Buchi’s Africana Womanism – Buchi Emecheta, who just passed on, notably defended the course of women in her literary works. However, she preferred to be called a “womanist” than a “feminist”.
Womanism is defined as a form of feminism that acknowledges women’s natural contribution to society. Coloured women find it more appropriate to describe themselves as womanists.
The concept of feminism first came up from the perspective of white women whose major struggle was on gender equality. Womanism, on the other hand, covers that and the discrimination of all women irrespective of colour.
Obviously, the struggles of a white woman and a black woman in a given society cannot be equated. Coloured women in the diaspora have to battle with racial validation amongst other gender struggles.
From another perspective, many critics and observers have found the Feminist concept biased and Womanism to be richer.
Womanism according to Alice Walker means matured, responsible, and courageous behaviour of girlish gender.
A womanist is not necessarily competing with the opposite sex but strives for fairness and respect.
As much as most African female writers such as Buchi Emecheta come off as apologetics of feminism, they would rather focus their concern on making the place of women better; for her good and the good of the society.
Evidently, her works are themed around, child marriage, life as a single mother, abuse of women and racism in the UK and elsewhere.
“Black women all over the world should re-unite and re-examine the way history has portrayed us,”
On an interview she also says this:
“Women face the universal problems of poverty and oppression, and the longer they stay, no matter where they have come from originally, the more the problems become identical.”
Her major characters are often women who take initiative and are determined. These resourceful characters recurrently challenge the stereotypes and social constructs that inhibit their productivity and essence.
Through her works, she showed that the woman was worth more than a domestic property purchased for pro-creation.
Buchi often projected the women as the centre of the human society. She makes them the first reapers of the dynamics of the socio-political environment.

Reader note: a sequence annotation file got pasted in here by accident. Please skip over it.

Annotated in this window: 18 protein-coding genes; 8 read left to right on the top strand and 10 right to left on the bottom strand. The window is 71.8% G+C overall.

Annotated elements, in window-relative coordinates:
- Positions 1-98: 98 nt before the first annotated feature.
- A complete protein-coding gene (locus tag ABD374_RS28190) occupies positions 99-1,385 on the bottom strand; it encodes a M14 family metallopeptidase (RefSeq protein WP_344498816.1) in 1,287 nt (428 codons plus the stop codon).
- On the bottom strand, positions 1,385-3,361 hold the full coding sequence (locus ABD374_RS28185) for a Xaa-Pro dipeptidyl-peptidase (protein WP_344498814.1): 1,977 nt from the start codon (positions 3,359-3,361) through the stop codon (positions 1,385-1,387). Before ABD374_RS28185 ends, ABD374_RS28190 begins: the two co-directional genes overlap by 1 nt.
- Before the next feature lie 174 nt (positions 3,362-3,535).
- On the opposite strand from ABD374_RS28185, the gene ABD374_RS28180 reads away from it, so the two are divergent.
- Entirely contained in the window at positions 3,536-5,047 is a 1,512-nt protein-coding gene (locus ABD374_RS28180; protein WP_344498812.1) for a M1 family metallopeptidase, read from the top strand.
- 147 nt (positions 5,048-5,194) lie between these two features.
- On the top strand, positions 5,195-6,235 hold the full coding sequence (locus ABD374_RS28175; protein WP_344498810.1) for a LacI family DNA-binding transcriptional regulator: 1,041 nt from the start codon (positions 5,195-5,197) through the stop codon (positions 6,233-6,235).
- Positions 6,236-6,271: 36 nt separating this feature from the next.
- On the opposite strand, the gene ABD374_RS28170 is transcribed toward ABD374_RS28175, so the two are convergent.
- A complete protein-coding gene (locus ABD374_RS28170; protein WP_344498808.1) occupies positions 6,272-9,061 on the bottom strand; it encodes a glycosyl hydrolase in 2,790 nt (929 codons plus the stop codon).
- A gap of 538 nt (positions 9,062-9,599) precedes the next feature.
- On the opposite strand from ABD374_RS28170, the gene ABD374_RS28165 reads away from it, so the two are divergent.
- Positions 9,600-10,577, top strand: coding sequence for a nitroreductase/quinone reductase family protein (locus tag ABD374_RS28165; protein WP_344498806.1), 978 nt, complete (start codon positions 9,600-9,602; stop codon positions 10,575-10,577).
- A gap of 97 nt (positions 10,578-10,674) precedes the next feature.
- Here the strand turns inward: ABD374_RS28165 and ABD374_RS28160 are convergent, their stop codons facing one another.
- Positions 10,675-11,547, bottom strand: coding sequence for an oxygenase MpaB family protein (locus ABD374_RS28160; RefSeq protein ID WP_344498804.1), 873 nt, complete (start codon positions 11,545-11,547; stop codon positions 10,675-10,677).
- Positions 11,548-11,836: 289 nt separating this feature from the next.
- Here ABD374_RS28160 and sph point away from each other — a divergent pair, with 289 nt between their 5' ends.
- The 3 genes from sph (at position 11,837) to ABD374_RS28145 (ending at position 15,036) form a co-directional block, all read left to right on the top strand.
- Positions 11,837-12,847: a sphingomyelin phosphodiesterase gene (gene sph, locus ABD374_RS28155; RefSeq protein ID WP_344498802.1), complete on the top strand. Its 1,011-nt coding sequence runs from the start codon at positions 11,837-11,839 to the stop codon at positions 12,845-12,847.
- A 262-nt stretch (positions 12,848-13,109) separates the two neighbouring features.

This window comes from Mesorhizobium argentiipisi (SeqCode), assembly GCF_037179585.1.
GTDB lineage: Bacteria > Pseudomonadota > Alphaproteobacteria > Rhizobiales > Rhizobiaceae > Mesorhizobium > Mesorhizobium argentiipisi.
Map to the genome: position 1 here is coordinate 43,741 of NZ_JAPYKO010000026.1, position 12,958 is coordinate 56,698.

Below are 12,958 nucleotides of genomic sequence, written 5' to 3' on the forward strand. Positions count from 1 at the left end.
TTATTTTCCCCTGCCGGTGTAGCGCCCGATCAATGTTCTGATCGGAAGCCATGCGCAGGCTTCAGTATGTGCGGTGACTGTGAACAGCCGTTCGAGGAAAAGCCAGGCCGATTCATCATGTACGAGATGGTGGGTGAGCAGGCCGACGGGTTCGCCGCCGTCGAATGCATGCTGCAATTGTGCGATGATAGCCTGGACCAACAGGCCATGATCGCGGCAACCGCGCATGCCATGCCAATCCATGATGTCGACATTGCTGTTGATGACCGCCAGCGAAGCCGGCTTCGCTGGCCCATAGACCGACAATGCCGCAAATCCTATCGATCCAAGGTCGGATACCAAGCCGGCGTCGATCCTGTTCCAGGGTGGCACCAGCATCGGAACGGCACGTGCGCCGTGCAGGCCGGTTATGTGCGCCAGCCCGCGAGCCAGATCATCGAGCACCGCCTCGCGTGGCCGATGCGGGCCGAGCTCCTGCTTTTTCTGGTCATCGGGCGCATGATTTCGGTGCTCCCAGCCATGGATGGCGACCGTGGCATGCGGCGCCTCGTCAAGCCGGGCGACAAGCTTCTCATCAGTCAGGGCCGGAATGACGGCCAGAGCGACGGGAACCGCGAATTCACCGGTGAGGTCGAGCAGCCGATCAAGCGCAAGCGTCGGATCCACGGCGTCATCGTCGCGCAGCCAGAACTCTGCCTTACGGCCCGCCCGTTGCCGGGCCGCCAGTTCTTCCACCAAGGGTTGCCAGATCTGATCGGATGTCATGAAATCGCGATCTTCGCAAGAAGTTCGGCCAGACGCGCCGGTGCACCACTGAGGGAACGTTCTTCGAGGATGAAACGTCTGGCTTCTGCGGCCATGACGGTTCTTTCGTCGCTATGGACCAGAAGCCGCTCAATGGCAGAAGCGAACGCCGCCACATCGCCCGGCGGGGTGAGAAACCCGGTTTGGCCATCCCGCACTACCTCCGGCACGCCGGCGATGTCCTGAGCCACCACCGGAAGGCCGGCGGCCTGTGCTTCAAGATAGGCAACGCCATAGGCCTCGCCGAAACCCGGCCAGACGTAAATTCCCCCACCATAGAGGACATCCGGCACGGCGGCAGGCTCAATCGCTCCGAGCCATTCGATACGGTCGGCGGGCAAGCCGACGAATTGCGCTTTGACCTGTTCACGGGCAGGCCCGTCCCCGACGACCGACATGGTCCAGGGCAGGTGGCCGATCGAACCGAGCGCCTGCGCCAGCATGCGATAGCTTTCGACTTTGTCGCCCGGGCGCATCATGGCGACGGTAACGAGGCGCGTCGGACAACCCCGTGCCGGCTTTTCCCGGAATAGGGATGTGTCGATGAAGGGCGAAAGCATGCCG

However the nation goes, forward or backwards, the effect rubs off on the women.
As we find bits and pieces of her experiences at the different stages of her life in several of her works, it could be noticed that the renowned author has herself been at crossroads in defining herself as she compared her worth back home and in diaspora.
Buchi consistently attempts to strike a balance between the breed of woman that culture expects her to be and the exposed woman she had become after her contact with the western world.
“In Nigeria women are riddled with hypocrisy, you learn to say what you don’t feel. You learn to laugh or not to laugh too loudly”
An excerpt from Joys of Motherhood reads thus:
“Daughters are valuable only in terms of the bride price they may eventually command. Nue Ego sees that money earned from her daughters’ marriages can go toward paying for her sons’ education”.
As globalisation permeates deeper into the African system, the modern African woman still struggles to merge social constructs and the reality of the moment.
Buchi virtually did justice to issues of sexual politics/exploitation, racial prejudice, and revealed the challenges women experience in bringing up children in the face of changing values in the traditional Igbo society.
The modern African woman today still faces a whole lot of pressure trying to define herself in a culturally rooted and yet modernising African society.
Buchi could be said to be the advocate of the African woman who finds a sense of self-worth which earns her respect and not the woman who clamours for an automatic special recognition and entitlement because she is female.
While there may never be a conclusive definition of womanism, Wikipedia records this:
“The basic tenets of womanism includes a strong self-authored spirit of activism that is especially evident in literature…”
“A key component of a womanist discourse is the role that spirituality and ethics has on ending the interlocking oppression of race, gender, and class.”